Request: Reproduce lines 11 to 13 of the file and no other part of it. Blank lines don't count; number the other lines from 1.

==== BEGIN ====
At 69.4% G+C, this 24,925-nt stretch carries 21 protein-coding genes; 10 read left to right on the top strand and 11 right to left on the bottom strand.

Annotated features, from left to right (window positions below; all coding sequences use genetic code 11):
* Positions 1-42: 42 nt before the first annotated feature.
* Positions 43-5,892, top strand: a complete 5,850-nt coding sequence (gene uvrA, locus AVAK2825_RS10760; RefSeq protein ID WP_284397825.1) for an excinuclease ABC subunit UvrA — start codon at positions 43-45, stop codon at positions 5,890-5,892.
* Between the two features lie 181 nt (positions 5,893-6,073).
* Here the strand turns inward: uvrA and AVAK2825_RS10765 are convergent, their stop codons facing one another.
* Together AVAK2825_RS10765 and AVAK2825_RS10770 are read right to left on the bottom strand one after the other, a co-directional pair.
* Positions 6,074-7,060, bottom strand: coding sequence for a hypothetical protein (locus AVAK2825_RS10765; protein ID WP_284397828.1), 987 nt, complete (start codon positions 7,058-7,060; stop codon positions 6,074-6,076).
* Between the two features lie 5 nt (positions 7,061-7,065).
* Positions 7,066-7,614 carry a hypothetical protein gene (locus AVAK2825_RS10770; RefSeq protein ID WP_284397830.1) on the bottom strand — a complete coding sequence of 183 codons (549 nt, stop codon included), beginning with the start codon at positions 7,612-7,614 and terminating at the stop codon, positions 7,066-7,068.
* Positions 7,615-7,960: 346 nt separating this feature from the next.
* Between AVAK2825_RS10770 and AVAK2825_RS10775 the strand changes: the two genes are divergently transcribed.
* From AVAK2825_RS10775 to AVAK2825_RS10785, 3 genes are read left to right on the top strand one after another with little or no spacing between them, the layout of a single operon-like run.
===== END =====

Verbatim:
* Positions 7,615-7,960: 346 nt separating this feature from the next.
* Between AVAK2825_RS10770 and AVAK2825_RS10775 the strand changes: the two genes are divergently transcribed.
* From AVAK2825_RS10775 to AVAK2825_RS10785, 3 genes are read left to right on the top strand one after another with little or no spacing between them, the layout of a single operon-like run.